SARATOGA SPRINGS — U.S. Rep. Lee Zeldin, who is campaigning to be the Republican nominee for governor in 2022, will support North Country U.S. Rep. Elise Stefanik for House GOP conference chairperson, saying he believes having her in that role will be good for upstate New York.
“I believe this region and this state would be better served if Elise became conference chair,” Zeldin said during a press availability outside the Prime Steakhouse at Saratoga National Golf Course, where he had lunch Monday with Saratoga County Republican leaders. “Elise is someone I consider a friend and who I believe would be an outstanding conference chair.”
Stefanik, R-Saratoga, a fourth-term congresswoman representing the 21st Congressional District, is seeking to replace Wyoming U.S. Rep. Liz Cheney, who has lost the support of rank-and-file Republican House members over her open criticism of former President Donald Trump’s claims that the 2020 presidential election was stolen from him. A vote on removing Cheney could come as soon as Wednesday, with a vote on new leadership a few days after that.
Stefanik’s bid has the support of top House GOP leadership as well as Trump, who again issued a statement of support on Monday.
Zeldin, like Stefanik, is a conservative and voted against Trump’s two impeachments and has continued to support Trump since he left office. They were both first elected to Congress in 2014. Zeldin suggested having Stefanik in such a high position in leadership would be beneficial — particularly if Republicans are able to take control of the House in the 2020 mid-term elections.
“She has been fighting hard for this region and her congressional district,” he said. “As we look toward to the future, Elise Stefanik serving in higher capacities as the No. 3 in the House Republican conference, I believe would not just be in the best interests of the conference, but in the best interests of this region.”
Stefanik’s enormous district includes the northern half of Saratoga County, which is heavily Republican, and she lives in the county. County GOP leaders also have high hopes for Stefanik in senior leadership.
“Elise has done a fantastic job through her tenure in Congress; for the country, for NY-21, and for Saratoga County,” said county Republican Chairman Carl Zeilman. “She has worked tirelessly on behalf of her constituents. She has been a stalwart and a dedicated fighter for Republican values. In her new leadership role, we are confident that Elise will build upon her established record of results.”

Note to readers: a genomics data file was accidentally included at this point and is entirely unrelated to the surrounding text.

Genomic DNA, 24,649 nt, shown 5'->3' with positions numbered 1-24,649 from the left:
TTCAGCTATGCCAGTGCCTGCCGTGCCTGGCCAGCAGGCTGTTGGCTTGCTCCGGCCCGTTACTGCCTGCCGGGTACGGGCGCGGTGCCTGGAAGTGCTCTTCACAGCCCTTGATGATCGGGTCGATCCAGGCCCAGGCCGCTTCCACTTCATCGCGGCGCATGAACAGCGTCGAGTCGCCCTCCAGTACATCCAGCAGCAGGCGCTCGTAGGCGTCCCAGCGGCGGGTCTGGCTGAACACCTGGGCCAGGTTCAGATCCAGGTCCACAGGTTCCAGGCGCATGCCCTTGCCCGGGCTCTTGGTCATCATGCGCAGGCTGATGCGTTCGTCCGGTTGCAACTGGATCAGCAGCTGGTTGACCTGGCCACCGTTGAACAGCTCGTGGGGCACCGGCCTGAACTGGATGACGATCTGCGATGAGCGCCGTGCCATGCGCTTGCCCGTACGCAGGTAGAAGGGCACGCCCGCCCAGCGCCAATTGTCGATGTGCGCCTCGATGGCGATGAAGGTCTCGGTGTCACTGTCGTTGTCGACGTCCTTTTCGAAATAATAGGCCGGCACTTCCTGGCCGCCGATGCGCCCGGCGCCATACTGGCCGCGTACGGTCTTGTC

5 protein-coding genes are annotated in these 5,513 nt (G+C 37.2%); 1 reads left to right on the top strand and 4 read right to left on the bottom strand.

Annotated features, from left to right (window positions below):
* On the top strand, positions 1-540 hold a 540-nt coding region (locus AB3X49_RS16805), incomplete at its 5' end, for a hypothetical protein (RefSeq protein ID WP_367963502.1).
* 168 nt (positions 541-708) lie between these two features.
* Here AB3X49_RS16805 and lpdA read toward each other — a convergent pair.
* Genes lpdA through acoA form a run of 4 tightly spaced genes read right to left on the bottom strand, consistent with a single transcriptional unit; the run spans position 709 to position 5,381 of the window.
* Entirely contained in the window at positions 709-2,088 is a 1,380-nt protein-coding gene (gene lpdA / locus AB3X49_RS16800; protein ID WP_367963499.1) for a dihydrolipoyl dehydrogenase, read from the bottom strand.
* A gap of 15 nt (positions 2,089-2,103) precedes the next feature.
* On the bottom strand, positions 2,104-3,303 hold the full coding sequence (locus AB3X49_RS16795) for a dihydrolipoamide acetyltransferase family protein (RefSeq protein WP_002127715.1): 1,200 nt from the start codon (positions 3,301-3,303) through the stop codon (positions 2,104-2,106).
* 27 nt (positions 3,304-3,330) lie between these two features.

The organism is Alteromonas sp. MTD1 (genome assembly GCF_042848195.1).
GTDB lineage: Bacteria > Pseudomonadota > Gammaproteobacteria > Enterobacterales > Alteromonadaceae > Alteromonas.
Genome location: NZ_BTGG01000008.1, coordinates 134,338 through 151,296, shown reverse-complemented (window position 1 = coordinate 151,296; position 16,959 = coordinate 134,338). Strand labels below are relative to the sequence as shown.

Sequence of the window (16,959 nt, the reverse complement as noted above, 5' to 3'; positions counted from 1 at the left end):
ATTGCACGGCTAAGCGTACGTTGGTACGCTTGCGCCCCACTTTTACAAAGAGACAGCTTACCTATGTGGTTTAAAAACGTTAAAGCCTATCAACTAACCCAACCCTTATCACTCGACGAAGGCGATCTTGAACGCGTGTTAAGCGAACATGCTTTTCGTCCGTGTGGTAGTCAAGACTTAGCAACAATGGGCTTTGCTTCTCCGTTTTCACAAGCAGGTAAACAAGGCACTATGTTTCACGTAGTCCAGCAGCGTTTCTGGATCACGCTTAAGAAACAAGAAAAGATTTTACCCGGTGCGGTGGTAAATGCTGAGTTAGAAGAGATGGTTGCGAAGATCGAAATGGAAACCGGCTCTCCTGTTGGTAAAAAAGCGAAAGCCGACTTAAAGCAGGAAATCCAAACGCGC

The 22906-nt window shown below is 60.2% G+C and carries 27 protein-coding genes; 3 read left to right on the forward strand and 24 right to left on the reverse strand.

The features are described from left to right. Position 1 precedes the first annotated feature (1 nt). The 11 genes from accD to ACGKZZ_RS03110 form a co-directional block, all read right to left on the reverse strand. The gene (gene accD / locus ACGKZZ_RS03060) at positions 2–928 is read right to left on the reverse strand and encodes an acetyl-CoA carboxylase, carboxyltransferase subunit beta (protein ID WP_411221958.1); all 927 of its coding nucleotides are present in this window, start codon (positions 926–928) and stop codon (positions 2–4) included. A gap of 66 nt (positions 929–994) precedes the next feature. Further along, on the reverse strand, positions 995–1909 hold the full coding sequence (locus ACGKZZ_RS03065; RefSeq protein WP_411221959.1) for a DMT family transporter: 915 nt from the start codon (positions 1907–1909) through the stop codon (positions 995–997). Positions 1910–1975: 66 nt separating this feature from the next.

Zeilman, who attended the lunch with Zeldin, said he’s known Zeldin for years and they share things in common, including military service. “We were excited to host him here in Saratoga County,” he said.
The county Republicans are still going through the pre-endorsement process, but Zeilman said Zeldin will receive “very serious consideration.”
Zeldin, who represents outer Long Island’s First Congressional District, announced his run for governor last month and said he has quickly raised more than $2.5 million. His campaign says he already has the backing of more than enough county Republican and Conservative chairmen to secure those parties’ nominations to run against Gov. Andrew M. Cuomo next year. Zeldin said he plans “a 62-county strategy,” and that’s one of the reasons he has begun campaigning so early. Even with backing of GOP leadership, Zeldin would still have to run in a Republican Party primary if another Republican seeks the nomination as well.
“You look at the stakes, they’ve never been higher,” Zeldin said.
Former Westchester County Executive Rob Astorino, who ran against Cuomo in 2014, and Dutchess County Executive Marc Molinaro, who ran for governor in 2018, are also considering bids for the Republican nomination. Stefanik at least considered a bid, one of the reasons Saratoga County Republicans haven’t moved more quickly to endorse Zeldin, the most conservative of the known candidates.
Cuomo is expected to seek a fourth four-term next year, even though several controversies and investigations are swirling around him. Zeldin cited some of those problems facing the governor but said the issues that matter most to voters are the cost of living and safety.
With Democrats from the New York City area controlling the governorship and both chambers of the state Legislature in Albany, Zeldin said electing him as governor would restore a balance of power that doesn’t now exist.
High taxes, the cost of living and public safety concerns are causing many people, including members of his own family, to leave New York state, Zeldin said. “As you look at other states where you see the dollar might go further, they feel safer and they seem to be living life freer,” he said.
He said some of the restrictions the Cuomo administration imposed in response to the COVID-19 pandemic “don’t pass the common sense test,” and said they have also hurt the state’s small businesses. Zeldin also echoed the complaints of many business owners who say that general unemployment benefits are keeping able-bodied people from going back to work as the economy recovers from the pandemic recession.
Zeldin urged re-thinking the state’s public safety policies. “We need to support law enforcement more, not less,” he said. “More can be done to improve training and increase trust. I do believe we can improve, but in this state we are going in the wrong direction.”
He also criticized the 2019 bail reform law that increased the number of criminal defendants who are released without bail prior to their cases being heard, making all misdemeanors and nearly all non-violent felonies no-bail crimes. “Cashless bail has been a disaster in this state. Everybody saw that coming,” he said.
Zeldin, 41, a U.S. Army veteran and Albany Law School graduate, previously served in the state Senate and has represented the First Congressional District since 2015. He is married, with twin 14-year-old daughters.